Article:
A drug used on the gay clubbing scene should be banned, the Advisory Council on the Misuse of Drugs (ACMD) has said.
NRG-1, which is made from the chemical naphyrone and is similar to mephedrone, is a legal high but should be made a class-B drug, the ACMD advised.
The body said the substance could cause “real harm” and urged home secretary Theresa May to place an immediate ban on its import.
Other previously-legal highs which are now banned include mephedrone, Spice, GBL and BZP.
ACMD chairman, professor Les Iversen, said: “Naphyrone is a drug with the potential to cause real harm due to its potency and associated health effects.
“Users of ‘legal highs’ should be aware that just because a substance is being advertised as legal does not make it safe, nor may it be legal.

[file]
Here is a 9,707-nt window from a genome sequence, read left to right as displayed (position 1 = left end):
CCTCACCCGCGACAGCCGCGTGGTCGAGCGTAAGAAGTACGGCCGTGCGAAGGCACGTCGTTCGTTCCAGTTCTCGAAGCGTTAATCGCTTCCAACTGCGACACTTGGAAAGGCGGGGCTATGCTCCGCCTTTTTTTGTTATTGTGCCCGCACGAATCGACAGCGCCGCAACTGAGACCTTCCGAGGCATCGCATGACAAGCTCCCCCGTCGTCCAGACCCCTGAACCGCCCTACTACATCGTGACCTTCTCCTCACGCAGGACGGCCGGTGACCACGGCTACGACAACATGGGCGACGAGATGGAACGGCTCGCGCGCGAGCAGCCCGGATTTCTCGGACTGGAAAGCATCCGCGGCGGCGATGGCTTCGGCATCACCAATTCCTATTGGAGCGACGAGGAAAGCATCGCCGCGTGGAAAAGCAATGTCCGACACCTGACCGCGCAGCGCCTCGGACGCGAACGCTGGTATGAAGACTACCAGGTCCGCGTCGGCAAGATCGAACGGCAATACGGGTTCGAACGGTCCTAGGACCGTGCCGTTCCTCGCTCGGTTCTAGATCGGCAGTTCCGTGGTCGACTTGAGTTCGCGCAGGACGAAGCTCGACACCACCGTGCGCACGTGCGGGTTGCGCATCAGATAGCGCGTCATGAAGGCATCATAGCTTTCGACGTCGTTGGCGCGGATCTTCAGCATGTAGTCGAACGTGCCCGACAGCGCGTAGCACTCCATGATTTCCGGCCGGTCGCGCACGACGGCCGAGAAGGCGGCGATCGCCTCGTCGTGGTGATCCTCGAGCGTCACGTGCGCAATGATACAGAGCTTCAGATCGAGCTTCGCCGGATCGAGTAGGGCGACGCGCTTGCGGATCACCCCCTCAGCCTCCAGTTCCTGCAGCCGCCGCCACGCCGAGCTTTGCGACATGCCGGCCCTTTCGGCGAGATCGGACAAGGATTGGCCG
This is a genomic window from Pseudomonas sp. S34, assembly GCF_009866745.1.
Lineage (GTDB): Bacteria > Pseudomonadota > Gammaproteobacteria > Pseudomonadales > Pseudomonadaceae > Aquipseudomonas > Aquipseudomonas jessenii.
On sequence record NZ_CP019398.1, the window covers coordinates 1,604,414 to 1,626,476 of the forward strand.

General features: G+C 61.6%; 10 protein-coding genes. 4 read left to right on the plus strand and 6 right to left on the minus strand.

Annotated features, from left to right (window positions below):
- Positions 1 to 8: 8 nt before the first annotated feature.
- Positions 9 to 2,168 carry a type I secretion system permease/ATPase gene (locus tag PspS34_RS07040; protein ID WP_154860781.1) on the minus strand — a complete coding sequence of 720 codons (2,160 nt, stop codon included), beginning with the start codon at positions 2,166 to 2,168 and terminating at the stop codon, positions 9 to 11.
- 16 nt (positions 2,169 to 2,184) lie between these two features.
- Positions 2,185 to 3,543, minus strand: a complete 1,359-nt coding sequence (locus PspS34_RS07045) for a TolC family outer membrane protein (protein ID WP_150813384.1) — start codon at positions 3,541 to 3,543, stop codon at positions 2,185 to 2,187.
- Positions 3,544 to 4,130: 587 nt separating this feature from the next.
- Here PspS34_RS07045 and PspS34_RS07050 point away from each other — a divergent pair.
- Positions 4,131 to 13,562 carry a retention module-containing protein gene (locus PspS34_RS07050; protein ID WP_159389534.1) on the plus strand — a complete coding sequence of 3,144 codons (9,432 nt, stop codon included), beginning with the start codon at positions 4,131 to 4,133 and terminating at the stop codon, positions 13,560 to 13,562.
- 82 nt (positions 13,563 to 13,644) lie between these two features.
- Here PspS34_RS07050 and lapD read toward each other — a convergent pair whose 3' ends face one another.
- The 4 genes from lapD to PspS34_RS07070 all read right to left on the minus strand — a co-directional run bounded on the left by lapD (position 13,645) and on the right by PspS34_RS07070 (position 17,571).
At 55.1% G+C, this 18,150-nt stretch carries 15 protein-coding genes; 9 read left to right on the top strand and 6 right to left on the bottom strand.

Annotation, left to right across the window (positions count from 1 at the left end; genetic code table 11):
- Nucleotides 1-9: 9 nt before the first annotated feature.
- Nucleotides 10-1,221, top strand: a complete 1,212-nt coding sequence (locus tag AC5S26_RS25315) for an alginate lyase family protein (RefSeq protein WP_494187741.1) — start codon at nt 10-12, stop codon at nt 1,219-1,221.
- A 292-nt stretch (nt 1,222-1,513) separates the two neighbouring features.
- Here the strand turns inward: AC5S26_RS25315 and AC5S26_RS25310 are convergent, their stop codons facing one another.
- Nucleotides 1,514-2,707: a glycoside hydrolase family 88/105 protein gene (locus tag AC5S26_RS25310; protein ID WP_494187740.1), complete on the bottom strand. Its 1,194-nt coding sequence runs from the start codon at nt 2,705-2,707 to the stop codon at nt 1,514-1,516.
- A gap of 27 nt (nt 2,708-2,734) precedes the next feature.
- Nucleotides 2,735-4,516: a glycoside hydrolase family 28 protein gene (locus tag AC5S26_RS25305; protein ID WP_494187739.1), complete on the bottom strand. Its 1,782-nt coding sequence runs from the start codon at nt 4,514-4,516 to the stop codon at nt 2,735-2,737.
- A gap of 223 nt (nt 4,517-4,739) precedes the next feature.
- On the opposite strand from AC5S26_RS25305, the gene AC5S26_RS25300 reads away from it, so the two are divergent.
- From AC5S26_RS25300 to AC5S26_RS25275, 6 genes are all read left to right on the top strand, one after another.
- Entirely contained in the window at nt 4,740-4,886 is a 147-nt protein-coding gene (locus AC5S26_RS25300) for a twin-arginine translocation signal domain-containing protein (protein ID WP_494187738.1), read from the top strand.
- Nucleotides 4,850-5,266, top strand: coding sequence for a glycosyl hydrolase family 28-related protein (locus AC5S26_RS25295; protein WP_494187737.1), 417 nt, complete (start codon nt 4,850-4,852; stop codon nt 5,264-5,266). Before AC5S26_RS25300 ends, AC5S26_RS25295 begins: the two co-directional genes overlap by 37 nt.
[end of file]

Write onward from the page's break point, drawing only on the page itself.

“Test purchasing has demonstrated that what you think you are buying is often not what is in the packet. The harms and effects of your purchase may be different and or greater than you expect.”
The report said that NRG-1 could cause problems with the heart and blood vessels, hyperthermia, dependence and psychiatric effects.
It also cited evidence from a recent study published in the British Medical Journal which suggested many drugs being sold as NRG-1 were mislabelled and contained illegal compounds.
The research was carried out by Liverpool John Moores University, the University of Liverpool and Lancaster University.
Simon Brandt, senior lecturer in analytical chemistry at John Moores, told BBC News: “The analysis showed that those sold as legal alternatives turned out to be related to mephedrone and some of them were just, in fact, mephedrone.
“About 70 per cent contained mephedrone or mephedrone-related products.”